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Can you take someones name off a home deed if they were never a "borrower" or "co-borrower on the home"?

Richmond, TX |

I purchased a home with my older brother. He had terrible credit, and could not be listed as a financial borrower on the mortgage. Therefore, I was the only one listed as the borrower. His name as well as mine were both put on the deed of the home, but he has since walked away from the property, as well as stop making payments of his share a few years ago. In an email he agreed to give me the property entirely. I am married now, and would like to put my wife on the deed, and remove his name. What would be the most efficient way of making this change? Do I need his signature?

By the way, I was originally told by my brother that he was also on the mortgage and the deed when we first made the purchase. From what he is now saying is he was only listed on the deed, but was never on the mortgage. I have no idea how you can be listed on a deed without being listed on a mortgage. Also, he only lived in the home for 9 months and went to purchase his own home, and I have been in the home since we first bought the home, have never moved.

Attorney Answers 3


  1. Short answer is that you are going to need the help of an experienced real estate lawyer. Deeds are not like car titles. You can't take peoples names off and put peoples names on. Deeds are more like an entry in a family tree. You can get a copy of the deed and the mortgage by going down to the county clerk's offices and researching the real property records. That would tell you what they actually say without having to rely on your brother for information. You do not need a lawyer to get copies. Tell the clerk you just want regular copies not certified. It will be a little cheaper. Your brother would convey his interest in the house to you by signing a General Warranty Deed to you. You need a lawyer to prepare it. The consideration for the deed should be "a gift". Before you convey any interest in the house to your spouse you need to consult with an attorney. If you purchased the house prior to your marriage then that portion is your separate property. If your brother gifts his portion to you during your marriage then that portion is your separate property. It makes a significant difference if you own the house as separate property instead of community property. A divorce court does not have the power in Texas to take one spouse's separate real estate away and award it to the other spouse. However, if you want the house to be treated as community property there is a way to accomplish that but you will need an experienced attorney to do it. One thing you will want to be very careful about is avoiding an accidental default on the mortgage. Most mortgages describe the act of conveying an interest in the real estate without paying off the mortgage or getting the consent of the lender as a default. Again, get the advice of an experienced real estate lawyer. I think you can get where you want to get, just not on your own.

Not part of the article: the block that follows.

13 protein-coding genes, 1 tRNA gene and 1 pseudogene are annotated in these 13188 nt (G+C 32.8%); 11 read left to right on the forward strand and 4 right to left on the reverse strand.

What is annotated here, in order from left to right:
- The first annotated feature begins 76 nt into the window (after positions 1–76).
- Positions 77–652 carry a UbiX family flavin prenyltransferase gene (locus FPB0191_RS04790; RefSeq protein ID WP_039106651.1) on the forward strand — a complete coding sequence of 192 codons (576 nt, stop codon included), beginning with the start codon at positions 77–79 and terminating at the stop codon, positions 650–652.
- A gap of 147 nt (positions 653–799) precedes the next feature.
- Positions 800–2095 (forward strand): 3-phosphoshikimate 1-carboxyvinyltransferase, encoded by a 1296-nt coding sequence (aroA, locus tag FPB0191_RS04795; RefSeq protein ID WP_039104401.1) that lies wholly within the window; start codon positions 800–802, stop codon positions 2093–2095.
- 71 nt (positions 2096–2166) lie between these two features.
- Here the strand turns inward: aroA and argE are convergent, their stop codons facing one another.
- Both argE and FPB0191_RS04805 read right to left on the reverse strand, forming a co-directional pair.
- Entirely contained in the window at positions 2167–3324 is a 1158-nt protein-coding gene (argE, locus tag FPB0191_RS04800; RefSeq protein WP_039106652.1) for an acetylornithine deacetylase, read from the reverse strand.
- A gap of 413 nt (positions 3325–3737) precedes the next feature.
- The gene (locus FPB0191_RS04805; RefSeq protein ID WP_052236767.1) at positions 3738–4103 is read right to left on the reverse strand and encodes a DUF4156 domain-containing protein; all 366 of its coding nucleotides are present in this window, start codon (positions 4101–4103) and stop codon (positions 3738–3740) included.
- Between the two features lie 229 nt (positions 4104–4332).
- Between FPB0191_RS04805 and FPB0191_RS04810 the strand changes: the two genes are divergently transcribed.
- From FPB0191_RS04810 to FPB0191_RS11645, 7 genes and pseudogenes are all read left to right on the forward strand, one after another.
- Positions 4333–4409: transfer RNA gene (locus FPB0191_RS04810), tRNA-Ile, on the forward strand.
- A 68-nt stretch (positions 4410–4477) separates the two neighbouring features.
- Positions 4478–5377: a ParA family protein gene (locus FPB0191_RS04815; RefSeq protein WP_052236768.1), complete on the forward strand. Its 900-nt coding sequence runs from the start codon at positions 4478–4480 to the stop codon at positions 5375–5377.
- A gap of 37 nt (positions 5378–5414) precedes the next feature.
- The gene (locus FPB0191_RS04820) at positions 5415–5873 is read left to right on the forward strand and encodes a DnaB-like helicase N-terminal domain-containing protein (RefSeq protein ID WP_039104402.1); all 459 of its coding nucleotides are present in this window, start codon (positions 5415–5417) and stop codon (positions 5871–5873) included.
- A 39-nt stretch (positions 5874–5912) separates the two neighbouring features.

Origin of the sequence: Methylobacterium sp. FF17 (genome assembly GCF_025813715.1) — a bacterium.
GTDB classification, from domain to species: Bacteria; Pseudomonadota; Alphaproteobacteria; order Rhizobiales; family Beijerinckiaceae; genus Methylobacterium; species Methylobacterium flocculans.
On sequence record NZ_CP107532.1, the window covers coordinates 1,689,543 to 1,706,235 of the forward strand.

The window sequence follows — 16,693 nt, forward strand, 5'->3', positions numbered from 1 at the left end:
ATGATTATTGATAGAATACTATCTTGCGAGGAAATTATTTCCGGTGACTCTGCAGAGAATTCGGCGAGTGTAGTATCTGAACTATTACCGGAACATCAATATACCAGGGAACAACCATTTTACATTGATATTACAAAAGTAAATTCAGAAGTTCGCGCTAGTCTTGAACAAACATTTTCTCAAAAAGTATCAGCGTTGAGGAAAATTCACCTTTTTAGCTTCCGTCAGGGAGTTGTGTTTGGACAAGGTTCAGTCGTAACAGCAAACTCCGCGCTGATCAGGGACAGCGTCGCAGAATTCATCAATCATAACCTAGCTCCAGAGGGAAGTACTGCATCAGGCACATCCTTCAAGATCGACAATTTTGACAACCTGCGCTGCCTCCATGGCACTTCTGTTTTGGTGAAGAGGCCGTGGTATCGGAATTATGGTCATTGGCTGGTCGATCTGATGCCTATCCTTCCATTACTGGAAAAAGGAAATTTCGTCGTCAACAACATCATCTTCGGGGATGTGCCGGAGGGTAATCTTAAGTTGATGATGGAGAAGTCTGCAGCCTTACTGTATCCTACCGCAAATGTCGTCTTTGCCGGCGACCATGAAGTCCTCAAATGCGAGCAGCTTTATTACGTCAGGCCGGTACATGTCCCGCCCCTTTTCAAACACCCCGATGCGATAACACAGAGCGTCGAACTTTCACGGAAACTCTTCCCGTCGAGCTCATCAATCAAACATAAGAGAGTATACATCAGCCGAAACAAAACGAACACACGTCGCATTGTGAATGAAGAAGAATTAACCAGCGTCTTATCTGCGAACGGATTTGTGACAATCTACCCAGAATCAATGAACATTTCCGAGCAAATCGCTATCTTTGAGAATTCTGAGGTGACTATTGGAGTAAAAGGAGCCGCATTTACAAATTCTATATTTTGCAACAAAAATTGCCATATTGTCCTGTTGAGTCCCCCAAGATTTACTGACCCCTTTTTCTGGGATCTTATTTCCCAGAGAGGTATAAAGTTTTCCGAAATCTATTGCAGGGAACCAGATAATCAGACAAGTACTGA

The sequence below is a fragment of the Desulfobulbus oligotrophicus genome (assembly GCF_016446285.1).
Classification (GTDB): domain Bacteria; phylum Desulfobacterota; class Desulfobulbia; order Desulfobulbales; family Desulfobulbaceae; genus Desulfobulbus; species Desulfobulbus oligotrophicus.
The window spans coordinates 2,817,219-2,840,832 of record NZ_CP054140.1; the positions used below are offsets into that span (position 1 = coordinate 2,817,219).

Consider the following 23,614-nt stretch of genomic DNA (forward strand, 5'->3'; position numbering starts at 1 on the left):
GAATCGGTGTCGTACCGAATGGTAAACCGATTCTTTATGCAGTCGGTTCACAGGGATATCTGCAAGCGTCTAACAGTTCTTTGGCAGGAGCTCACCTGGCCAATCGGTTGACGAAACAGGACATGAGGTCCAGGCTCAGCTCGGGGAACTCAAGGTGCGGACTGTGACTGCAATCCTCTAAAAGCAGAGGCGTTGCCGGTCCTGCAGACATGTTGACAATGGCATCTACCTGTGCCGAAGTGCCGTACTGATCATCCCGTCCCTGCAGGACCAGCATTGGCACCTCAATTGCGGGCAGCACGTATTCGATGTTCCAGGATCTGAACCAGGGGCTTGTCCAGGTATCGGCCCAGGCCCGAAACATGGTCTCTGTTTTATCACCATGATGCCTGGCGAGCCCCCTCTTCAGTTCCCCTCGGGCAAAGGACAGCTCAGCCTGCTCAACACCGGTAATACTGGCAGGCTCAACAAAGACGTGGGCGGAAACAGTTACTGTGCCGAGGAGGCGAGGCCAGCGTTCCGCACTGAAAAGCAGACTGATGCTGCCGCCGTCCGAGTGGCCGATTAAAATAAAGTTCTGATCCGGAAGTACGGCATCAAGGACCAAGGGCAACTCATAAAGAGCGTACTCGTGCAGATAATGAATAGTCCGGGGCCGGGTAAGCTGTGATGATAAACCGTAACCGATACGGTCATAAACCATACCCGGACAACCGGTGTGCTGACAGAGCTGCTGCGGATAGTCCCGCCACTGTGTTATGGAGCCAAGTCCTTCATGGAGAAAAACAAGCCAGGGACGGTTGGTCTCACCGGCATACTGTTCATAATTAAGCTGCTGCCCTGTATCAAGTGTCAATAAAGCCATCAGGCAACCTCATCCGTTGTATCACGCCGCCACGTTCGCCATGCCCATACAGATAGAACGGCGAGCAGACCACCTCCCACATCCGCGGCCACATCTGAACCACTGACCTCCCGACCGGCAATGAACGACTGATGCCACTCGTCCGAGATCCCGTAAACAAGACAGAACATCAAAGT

DISCLAIMER: This is not specific legal advice and does not establish an attorney/client relationship.


  2. If your brother will sign a deed quitclaiming his interest to you, then simply have a local attorney prepare the deed and file it.
    Note that if your brother has credit issues, you might want to run a title search on him to determine if there are any judgments or other liens in his name.
    If your brother will no sign voluntarily sign a deed, then you would have to file an action for partition in which you would have to buy out his interest.

    If this answer was helpful, please mark it as helpful or as a best answer. This answer is for general education purposes only. It neither creates an attorney-client relationship nor provides legal guidance or advice. The answer is based on the limited information provided and the answer might be different had additional information been provided. You should consult an attorney.


  3. Although your brother did not sign the promissory note, he remains in title unless and until he deeds the property back to you by virtue of a gift deed or a warranty deed.

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